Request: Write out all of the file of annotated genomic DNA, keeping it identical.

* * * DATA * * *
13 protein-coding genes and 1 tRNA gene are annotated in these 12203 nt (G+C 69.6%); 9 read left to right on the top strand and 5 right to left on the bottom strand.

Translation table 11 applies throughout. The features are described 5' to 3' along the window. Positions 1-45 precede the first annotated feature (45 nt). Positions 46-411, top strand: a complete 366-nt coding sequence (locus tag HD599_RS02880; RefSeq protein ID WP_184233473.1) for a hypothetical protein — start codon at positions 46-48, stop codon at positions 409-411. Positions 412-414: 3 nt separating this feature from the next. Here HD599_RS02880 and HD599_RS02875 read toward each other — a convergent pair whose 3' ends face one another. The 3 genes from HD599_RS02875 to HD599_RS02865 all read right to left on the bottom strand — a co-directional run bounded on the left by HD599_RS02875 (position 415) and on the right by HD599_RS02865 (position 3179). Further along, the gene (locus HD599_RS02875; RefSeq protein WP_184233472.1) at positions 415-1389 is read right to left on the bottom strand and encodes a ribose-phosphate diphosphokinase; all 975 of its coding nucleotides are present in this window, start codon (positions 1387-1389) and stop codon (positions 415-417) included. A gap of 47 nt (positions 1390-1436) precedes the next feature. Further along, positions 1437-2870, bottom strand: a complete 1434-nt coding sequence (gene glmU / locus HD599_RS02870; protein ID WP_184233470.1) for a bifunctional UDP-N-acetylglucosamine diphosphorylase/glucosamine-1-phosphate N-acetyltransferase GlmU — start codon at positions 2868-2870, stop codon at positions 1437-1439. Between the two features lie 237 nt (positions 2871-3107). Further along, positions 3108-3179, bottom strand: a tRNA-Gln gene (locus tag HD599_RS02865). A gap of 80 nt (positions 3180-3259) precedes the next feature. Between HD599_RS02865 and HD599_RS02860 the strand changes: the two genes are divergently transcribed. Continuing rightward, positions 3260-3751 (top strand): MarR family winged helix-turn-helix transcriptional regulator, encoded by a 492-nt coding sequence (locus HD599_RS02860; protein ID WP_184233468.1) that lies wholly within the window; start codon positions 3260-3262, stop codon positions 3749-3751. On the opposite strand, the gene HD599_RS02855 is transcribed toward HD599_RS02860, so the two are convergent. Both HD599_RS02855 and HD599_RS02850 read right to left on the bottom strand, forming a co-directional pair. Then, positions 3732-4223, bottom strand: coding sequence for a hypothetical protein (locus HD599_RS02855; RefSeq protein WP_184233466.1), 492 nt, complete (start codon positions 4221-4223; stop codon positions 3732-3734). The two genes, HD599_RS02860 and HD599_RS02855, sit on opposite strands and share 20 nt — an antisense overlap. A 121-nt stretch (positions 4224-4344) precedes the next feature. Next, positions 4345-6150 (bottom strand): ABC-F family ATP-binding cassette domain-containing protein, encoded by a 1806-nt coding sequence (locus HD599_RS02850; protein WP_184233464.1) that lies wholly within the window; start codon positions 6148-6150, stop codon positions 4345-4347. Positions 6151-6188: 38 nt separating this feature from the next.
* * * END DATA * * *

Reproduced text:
13 protein-coding genes and 1 tRNA gene are annotated in these 12203 nt (G+C 69.6%); 9 read left to right on the top strand and 5 right to left on the bottom strand.

Translation table 11 applies throughout. The features are described 5' to 3' along the window. Positions 1-45 precede the first annotated feature (45 nt). Positions 46-411, top strand: a complete 366-nt coding sequence (locus tag HD599_RS02880; RefSeq protein ID WP_184233473.1) for a hypothetical protein — start codon at positions 46-48, stop codon at positions 409-411. Positions 412-414: 3 nt separating this feature from the next. Here HD599_RS02880 and HD599_RS02875 read toward each other — a convergent pair whose 3' ends face one another. The 3 genes from HD599_RS02875 to HD599_RS02865 all read right to left on the bottom strand — a co-directional run bounded on the left by HD599_RS02875 (position 415) and on the right by HD599_RS02865 (position 3179). Further along, the gene (locus HD599_RS02875; RefSeq protein WP_184233472.1) at positions 415-1389 is read right to left on the bottom strand and encodes a ribose-phosphate diphosphokinase; all 975 of its coding nucleotides are present in this window, start codon (positions 1387-1389) and stop codon (positions 415-417) included. A gap of 47 nt (positions 1390-1436) precedes the next feature. Further along, positions 1437-2870, bottom strand: a complete 1434-nt coding sequence (gene glmU / locus HD599_RS02870; protein ID WP_184233470.1) for a bifunctional UDP-N-acetylglucosamine diphosphorylase/glucosamine-1-phosphate N-acetyltransferase GlmU — start codon at positions 2868-2870, stop codon at positions 1437-1439. Between the two features lie 237 nt (positions 2871-3107). Further along, positions 3108-3179, bottom strand: a tRNA-Gln gene (locus tag HD599_RS02865). A gap of 80 nt (positions 3180-3259) precedes the next feature. Between HD599_RS02865 and HD599_RS02860 the strand changes: the two genes are divergently transcribed. Continuing rightward, positions 3260-3751 (top strand): MarR family winged helix-turn-helix transcriptional regulator, encoded by a 492-nt coding sequence (locus HD599_RS02860; protein ID WP_184233468.1) that lies wholly within the window; start codon positions 3260-3262, stop codon positions 3749-3751. On the opposite strand, the gene HD599_RS02855 is transcribed toward HD599_RS02860, so the two are convergent. Both HD599_RS02855 and HD599_RS02850 read right to left on the bottom strand, forming a co-directional pair. Then, positions 3732-4223, bottom strand: coding sequence for a hypothetical protein (locus HD599_RS02855; RefSeq protein WP_184233466.1), 492 nt, complete (start codon positions 4221-4223; stop codon positions 3732-3734). The two genes, HD599_RS02860 and HD599_RS02855, sit on opposite strands and share 20 nt — an antisense overlap. A 121-nt stretch (positions 4224-4344) precedes the next feature. Next, positions 4345-6150 (bottom strand): ABC-F family ATP-binding cassette domain-containing protein, encoded by a 1806-nt coding sequence (locus HD599_RS02850; protein WP_184233464.1) that lies wholly within the window; start codon positions 6148-6150, stop codon positions 4345-4347. Positions 6151-6188: 38 nt separating this feature from the next.